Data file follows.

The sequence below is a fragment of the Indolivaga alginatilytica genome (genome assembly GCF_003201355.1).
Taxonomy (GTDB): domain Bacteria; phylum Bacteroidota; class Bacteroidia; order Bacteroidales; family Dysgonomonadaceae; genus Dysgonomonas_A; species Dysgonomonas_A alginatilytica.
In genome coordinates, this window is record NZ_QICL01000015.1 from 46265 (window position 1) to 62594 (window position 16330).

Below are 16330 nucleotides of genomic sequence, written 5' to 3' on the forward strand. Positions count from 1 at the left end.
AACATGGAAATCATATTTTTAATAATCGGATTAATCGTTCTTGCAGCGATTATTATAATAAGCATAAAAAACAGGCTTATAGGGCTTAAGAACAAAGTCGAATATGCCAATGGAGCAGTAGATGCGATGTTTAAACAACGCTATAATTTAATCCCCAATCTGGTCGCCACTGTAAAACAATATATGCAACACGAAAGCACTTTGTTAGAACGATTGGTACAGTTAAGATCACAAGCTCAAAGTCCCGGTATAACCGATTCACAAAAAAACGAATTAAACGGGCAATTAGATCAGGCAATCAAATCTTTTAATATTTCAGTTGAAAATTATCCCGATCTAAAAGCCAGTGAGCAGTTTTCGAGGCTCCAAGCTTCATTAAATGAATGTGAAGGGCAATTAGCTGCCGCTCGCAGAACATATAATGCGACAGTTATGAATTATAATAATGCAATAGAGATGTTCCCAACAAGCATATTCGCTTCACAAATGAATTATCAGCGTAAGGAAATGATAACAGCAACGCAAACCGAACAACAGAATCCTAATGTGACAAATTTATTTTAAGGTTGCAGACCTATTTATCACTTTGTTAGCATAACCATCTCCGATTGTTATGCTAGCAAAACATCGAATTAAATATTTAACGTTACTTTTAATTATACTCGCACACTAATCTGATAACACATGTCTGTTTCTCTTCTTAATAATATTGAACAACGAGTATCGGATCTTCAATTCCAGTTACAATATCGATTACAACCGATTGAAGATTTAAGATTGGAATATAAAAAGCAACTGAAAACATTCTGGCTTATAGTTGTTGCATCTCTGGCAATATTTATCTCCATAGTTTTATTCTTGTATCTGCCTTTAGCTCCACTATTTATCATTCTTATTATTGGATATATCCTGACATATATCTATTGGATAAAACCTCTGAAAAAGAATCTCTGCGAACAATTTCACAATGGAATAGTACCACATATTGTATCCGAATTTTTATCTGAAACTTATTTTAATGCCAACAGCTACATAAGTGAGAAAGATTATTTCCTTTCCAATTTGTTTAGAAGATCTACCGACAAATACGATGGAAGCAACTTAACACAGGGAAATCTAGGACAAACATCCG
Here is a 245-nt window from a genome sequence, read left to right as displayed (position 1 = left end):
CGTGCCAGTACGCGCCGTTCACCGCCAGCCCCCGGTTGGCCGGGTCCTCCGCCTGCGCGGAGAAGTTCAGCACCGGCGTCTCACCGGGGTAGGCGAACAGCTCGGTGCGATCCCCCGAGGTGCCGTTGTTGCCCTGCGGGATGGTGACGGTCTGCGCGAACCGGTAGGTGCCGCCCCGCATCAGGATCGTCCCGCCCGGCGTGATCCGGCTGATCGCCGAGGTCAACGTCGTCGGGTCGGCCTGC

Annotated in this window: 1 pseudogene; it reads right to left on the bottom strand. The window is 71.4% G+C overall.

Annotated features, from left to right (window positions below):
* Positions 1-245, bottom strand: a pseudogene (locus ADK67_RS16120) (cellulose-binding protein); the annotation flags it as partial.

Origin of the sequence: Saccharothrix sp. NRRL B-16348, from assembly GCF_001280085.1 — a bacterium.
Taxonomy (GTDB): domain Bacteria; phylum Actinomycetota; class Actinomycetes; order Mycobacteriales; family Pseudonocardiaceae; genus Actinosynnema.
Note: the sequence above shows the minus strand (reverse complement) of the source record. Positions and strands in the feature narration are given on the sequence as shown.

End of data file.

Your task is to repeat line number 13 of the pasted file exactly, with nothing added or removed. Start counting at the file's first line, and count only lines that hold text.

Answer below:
Note: the sequence above shows the minus strand (reverse complement) of the source record. Positions and strands in the feature narration are given on the sequence as shown.